Antonio Pacitti’s arrival in Glasgow as a small child in flight from Mussolini’s Italy set the tone for a life of constant struggles, crowned by a joyous late flowering in his art. In an age of specialism, his artistic vision expressed itself in a variety of media, including drawings, oils and monotypes, ceramics and sculptures. … Continued
Antonio Pacitti’s arrival in Glasgow as a small child in flight from Mussolini’s Italy set the tone for a life of constant struggles, crowned by a joyous late flowering in his art.
In an age of specialism, his artistic vision expressed itself in a variety of media, including drawings, oils and monotypes, ceramics and sculptures. His themes were equally diverse, ranging from life studies to the Resurrection, from blossoming trees to images of occupation in the Middle East.
His life showed a similar ability to embrace new challenges and interests: he was an inspiring teacher, a gifted amateur musician, self-taught and still learning new instruments up to the age of 79, an enthusiastic cook and a natural linguist.
Antonio Pacitti was born in Cassino, 80 miles south of Rome, in 1924, the son of Filomena Ciccarelli and Vincenzo Pacitti, a trade unionist in the railways, who, when the Fascist restrictions took effect, became a scenery painter in the town’s theatre but continued to oppose the regime.
In 1928, after the local Fascists ordered Vincenzo Pacitti to leave Cassino within 24 hours, the parents and their two older sons fled to Glasgow. (Their daughter and youngest son were left behind in the care of a great-aunt.)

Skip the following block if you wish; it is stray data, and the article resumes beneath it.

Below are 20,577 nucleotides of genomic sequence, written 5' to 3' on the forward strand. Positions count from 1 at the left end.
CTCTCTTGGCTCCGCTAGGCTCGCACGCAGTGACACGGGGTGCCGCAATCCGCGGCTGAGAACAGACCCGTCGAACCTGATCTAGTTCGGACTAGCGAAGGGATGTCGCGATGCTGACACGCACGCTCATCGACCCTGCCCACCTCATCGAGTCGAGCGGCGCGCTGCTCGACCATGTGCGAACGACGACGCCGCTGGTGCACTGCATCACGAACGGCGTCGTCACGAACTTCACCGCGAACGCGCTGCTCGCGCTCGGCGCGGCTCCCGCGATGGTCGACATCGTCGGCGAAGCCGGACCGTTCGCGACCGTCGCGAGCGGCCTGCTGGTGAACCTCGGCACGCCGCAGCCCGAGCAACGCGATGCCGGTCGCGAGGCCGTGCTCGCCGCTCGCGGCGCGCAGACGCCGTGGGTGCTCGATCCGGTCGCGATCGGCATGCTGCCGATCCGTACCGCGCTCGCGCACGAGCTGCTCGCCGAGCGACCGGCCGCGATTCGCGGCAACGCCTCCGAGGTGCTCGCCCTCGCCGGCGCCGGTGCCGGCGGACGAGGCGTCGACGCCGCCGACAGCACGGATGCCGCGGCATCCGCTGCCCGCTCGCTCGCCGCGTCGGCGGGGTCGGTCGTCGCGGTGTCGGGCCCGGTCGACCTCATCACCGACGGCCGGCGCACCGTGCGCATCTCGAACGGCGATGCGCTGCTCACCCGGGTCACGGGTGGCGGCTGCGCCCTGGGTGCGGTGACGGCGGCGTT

In Scotland the family experienced severe poverty, and moved through a succession of crowded lodgings before settling in a tenement in the Gorbals.
In the city known as the “Red Clyde”, his father continued to be a political activist, often speaking at Glasgow Green. One of Pacitti’s early memories was of being carried in a May Day parade by Guy Aldred, anarchist and founder of the Bakunin press.
During the Spanish Civil War the family housed and fed refugees in their cramped lodgings, and his father corresponded with members of the Garibaldini, an Italian brigade.
During the war he joined the Highland Light Infantry and later served in India. He survived two near-death experiences: one resulting from the capsizing of an overloaded craft in a badly managed river crossing exercise at Barrow-in-Furness; the other in the state of Bihar, India, where he collapsed of fever after completing a mural at the barracks, and was put out to die on the hospital veranda.
He began to learn Urdu on the sea voyage to India, and was recruited as an intelligence officer. His family moved from Glasgow to London in his absence, and on his return he attended the Sir John Cass College before gaining the diploma at the Slade (1951-54), taking sculpture as a subsidiary subject.
Political themes had always featured in Pacitti’s art, and in 1994 he collaborated with his wife in a publication of drawings and poems on the theme of Guantánamo Bay, which drew tributes from Harold Pinter and Sir Peter Maxwell Davies. Pacitti was a man of great warmth and generosity, noted for his hospitality, and a staunch defender of human rights.
The Voices Education Project offers tools, philosophies, and learning methods that will help young people understand the roots of conflict and the trauma of war, confront the pain and fear at the heart of conflict, and help to build healthy human communities in the wake of war. We use the arts and education to transform the consciousness of young people, give teachers and students a way to explore the most important and terrifying issues of our day, and create a dialogue in which all voices can be heard, and all points of view included, without engendering fear, hatred, or anger.